When we first arrived in Tanzania last September, the spiders that were hiding out in our cottage unnerved me to no end. However, what seemed very large at the time is now what I would call ‘the friendly size’, like a kids’ meal at McDonald’s.
We’ve moved onto much larger ones now, like the Baboon spider. When one of those is discovered it is announced by Steve yelling “Holy Sh!t!!! That has quickly become the last thing I want to hear from him. I know immediately it’s because of some horror that I don’t want to see. Recently he yelled it out just before going to bed, as he walked by the sofa and almost stepped on one with his bare feet. Don’t Google this spider – you’ll never come to visit if you do*. And that little snake in our bathroom one evening? It was also announced in the same way. In fact, I have heard him say that phrase countless times in the past almost six months. It is never because of anything good, like we won the lottery, or something fun and festive.
Scary Critters, part 2…
But nothing compares to the seven-foot python that met its demise on the property while we were away at Christmas.
Sadly, we learned its last meal was one of the guinea fowl that used to roam the land here. There was a fussy pair of these birds that always stuck together – we had named them Lucy and Ricky due to what sounded like constant bickering.
Alas, Ricky is no longer. I will spare sharing the photo of that snake with you. I woke up to a picture of it (with its full belly distended) sent to us via WhatsApp one morning while still in Naples. Made me gasp, and I believe I yelled ‘Holy ShIt!’, even though we were 8,000 miles away.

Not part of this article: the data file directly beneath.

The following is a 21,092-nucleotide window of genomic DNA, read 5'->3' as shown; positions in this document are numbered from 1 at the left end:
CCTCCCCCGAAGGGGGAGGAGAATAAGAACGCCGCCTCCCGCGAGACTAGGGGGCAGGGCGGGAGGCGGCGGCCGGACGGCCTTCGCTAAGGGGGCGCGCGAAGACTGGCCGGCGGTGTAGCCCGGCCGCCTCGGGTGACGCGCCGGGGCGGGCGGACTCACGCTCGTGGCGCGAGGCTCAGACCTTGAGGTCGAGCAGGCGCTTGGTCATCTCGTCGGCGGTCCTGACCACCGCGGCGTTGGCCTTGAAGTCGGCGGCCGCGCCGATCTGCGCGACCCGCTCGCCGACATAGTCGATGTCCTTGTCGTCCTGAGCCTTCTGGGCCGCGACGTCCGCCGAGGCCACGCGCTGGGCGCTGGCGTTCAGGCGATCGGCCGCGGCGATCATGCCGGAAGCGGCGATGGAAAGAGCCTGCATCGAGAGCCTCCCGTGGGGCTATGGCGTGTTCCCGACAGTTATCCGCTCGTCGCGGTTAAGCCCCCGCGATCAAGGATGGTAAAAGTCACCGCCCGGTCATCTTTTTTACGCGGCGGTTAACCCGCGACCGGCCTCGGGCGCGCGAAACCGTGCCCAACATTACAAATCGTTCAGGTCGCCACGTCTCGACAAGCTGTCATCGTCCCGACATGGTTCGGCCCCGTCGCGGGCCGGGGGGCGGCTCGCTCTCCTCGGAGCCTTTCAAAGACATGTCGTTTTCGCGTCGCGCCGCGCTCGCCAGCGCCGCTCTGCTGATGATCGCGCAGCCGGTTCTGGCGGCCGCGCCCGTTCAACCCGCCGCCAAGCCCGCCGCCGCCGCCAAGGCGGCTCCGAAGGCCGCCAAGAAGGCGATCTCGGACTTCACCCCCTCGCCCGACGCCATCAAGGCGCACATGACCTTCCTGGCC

In that moment I considered cancelling our return flight. Somehow though I’ve worked through the angst of knowing that these guys are out there, in amongst the brush and grasses. I’m really working on letting go of things that have previously scared me. Death is all around us, and in the bush it most often comes about in ways that are hard to witness.
But, then you think about how life goes on and do start to take everything in stride. And, there are baby eland and zebras galore now, so we get to enjoy the beginning of the life cycle with them just a stone’s throw away. It’s always what you focus on, right?
The guard dogs on the property have the occasional (alright, more than occasional) ticks on them which get plucked off by hand (not mine, mind you, but Steve’s or really anyone else’s that lives here). Followed by a smashing with a nearby rock or hard object, we do what we can to expedite their journey to tick heaven.
A few rather large geckos, pale and almost albino looking, live on our ceilings and walls. They are great at keeping six and eight legged critters at bay, so we happily share our space with these guys. One evening I watched a gecko on one wall intensely focus on a moth that had alighted on the adjoining wall. In a nanosecond it launched itself through the air on to the moth and consumed it in the blink of an eye. That poor moth never knew what happened. I knew though I would be seeing the moth again the following morning, in the form of a lizard turd on our sofa.
We hope you’ll still come and visit!
So let us know when you would like to come visit and if we can help arrange your accommodations and book a safari for you – LOL! I promise, you’ll quickly get used to all the scary things as they really are few and far between. Your greatest takeaway will be how incredibly magnificent this country is – the people, the wildlife, the birds, the scenery, the culture.
You’ll be gasping too, but for all the right reasons.
*Baboon Spider – actually a very cool creature. I read all about it on an Instagram account I follow, and suddenly I felt I could co-exist with this creature after all. Not in our house, though, but outside is just fine!
Here’s a link to their post if you want to check it out: https://www.instagram.com/p/CYogMu2NdYM/ – make sure and read all about it. And then check out the rest of their account – an incredibly beautiful lodge called Ngare Sero. You might want to stay there a night or two when you come to visit.
*Featured image by Tanzanian artist Eduardo Saidi Tingatinga